Saturday Musings on Rangers, EBT’s and Directors – After C4 News

NB – This is a copy (with spelling corrections) of a comment I have made on the RTC thread “Evading Avoidance”. I commend RTC’s piece to anyone who has not read it.



The two changes in tax and insolvency law which most impinge on Rangers were (1) HMRC losing its preferential creditor status and (b) the addition of the anti-avoidance provisions.

It was felt that the taxman sitting on the shoulder of indebted businesses, and grabbing the pot ahead of unsecured creditors stifled enterprise, and discouraged risk taking. That is arguable, but in “normal” cases HMRC often will not hold enough debt to block a CVA. Here they can, and as published by them in their policies and guidance, will do so.

The anti-avoidance rules, requiring accountants to “register” schemes is a bit like inviting computer hackers to break into your system and rewarding them for doing so, as long as they help you fix the vulnerability.

It was projected that at the very worst the two measures would balance out, or indeed lead to a bigger tax take, as fewer businesses would fail.

Unfortunately for Rangers, as Mr Baxendale Walker alleged last night, RFC did not operate the scheme properly at all. (As an aside, I am sure that the solicitors’ rooms in Scotland are deprived by not having a character like Mr BW sitting in them.)

There are numerous “big questions” which one would like to ask the main players.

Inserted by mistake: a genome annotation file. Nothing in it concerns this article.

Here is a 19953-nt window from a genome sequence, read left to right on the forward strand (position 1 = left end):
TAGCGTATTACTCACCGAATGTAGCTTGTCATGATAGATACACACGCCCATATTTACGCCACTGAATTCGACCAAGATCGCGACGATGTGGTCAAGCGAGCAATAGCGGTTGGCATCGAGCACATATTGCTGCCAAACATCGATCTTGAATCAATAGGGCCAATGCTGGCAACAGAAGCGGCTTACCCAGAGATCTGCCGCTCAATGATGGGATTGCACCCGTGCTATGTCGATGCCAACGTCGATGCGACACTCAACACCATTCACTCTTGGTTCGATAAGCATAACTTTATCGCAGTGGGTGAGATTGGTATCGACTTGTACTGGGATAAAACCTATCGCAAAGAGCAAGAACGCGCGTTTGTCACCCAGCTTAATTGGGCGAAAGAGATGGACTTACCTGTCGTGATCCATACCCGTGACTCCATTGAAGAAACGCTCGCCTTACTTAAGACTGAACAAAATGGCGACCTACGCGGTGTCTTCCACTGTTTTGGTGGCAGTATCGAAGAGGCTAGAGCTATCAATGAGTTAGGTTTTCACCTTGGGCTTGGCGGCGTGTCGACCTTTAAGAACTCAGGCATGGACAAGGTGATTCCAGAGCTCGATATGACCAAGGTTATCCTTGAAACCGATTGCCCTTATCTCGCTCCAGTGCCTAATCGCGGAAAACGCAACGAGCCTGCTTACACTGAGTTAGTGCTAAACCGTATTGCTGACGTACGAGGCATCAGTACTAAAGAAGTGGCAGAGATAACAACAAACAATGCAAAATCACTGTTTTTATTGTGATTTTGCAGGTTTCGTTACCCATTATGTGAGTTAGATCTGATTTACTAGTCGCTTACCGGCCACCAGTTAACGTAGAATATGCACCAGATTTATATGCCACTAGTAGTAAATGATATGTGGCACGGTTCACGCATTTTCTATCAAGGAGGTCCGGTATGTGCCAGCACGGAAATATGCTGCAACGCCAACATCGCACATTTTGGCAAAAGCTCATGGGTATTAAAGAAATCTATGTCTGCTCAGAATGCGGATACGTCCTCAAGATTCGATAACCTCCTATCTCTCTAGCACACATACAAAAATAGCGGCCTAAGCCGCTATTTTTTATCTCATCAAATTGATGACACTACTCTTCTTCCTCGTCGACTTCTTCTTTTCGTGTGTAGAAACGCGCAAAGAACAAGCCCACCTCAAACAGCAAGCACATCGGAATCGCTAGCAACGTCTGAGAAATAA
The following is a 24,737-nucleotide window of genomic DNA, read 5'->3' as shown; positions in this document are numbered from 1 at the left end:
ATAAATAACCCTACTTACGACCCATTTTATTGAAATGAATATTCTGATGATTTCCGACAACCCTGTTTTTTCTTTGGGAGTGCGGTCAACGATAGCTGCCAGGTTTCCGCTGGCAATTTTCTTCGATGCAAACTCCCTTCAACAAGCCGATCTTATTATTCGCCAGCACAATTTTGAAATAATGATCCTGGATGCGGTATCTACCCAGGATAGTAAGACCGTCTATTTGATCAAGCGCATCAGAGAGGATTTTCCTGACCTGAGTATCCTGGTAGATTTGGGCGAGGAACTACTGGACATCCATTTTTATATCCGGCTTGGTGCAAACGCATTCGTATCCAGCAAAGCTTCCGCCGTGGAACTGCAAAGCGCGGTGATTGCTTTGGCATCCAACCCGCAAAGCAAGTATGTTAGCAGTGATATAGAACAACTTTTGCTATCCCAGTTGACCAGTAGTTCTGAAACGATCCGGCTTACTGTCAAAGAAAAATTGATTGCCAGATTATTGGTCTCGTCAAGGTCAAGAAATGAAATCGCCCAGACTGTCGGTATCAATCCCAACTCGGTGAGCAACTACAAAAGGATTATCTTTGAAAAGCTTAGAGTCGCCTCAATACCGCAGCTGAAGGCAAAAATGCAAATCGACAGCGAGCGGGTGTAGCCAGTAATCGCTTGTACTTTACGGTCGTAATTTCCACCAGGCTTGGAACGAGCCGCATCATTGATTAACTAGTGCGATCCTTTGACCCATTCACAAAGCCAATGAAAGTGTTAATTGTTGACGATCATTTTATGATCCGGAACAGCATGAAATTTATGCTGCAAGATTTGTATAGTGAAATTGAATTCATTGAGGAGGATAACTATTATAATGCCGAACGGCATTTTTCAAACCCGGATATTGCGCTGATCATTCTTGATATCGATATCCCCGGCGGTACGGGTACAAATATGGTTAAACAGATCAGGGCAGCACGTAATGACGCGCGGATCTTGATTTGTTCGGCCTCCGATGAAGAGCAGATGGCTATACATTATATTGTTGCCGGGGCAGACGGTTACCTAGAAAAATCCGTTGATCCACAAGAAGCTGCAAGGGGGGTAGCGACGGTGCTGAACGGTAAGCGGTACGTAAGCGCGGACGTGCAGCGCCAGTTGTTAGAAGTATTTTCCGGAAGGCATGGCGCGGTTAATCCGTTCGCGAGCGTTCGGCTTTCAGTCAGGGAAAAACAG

The one which strikes me for today regarding the EBT’s is why no provision at all was made for the potential tax bill. I don’t mean a “paper” provision, as I recall Adam having long arguments about many months ago, but a real one.

The first Tax Determination re EBT’s reached Rangers in February 2008! Would a prudent company have salted away say £5 million a year towards a potential bill? By now they would have had £20 million in the pot, and at the very least have been able to make more concrete proposals to settle with HMRC.

If, mirabile dictu, they had won the case 100%, then suddenly there would have been a “war chest” with real money in it.

So, as well as allegedly getting the operation of the EBT wrong, and thus opening up RFC to the tax bills, the “ancien regime” failed to make even the most rudimentary of provision for the case going wrong. I cannot imagine that (a) standing the legal advice the Board would have been receiving and (b) the alleged state of knowledge of Messrs Bain, McClelland etc the old Board would have expected for a minute to have no bills to pay.

Of course, if Sir David Murray had succeeded in his plan to sell early on, then the tax case might have been glossed over as a distant and unthreatening cloud on the horizon (apologies for the mixed metaphor and I do not suggest any underhand “glossing over”).

Finally, I wonder if the administrators might give consideration to actions against the directors or former directors personally where it could be alleged that breaches of duty by the directors has led to Rangers Football Club PLC suffering losses…


Filed under Administration, Rangers

11 responses to “Saturday Musings on Rangers, EBT’s and Directors – After C4 News

  1. Bigoos O` Penn

    “Would a prudent company have salted away say £5 million a year towards a potential bill? By now they would have had £20 million in the pot,”

    Sums them up, Paul. Their fear of a winning Celtic team was obviously greater than their fear of HMRC. Or, did the really expect to get away with it? Maybe they thought they were immune because of the WATP mentality. Maybe they`re just stupid Huns.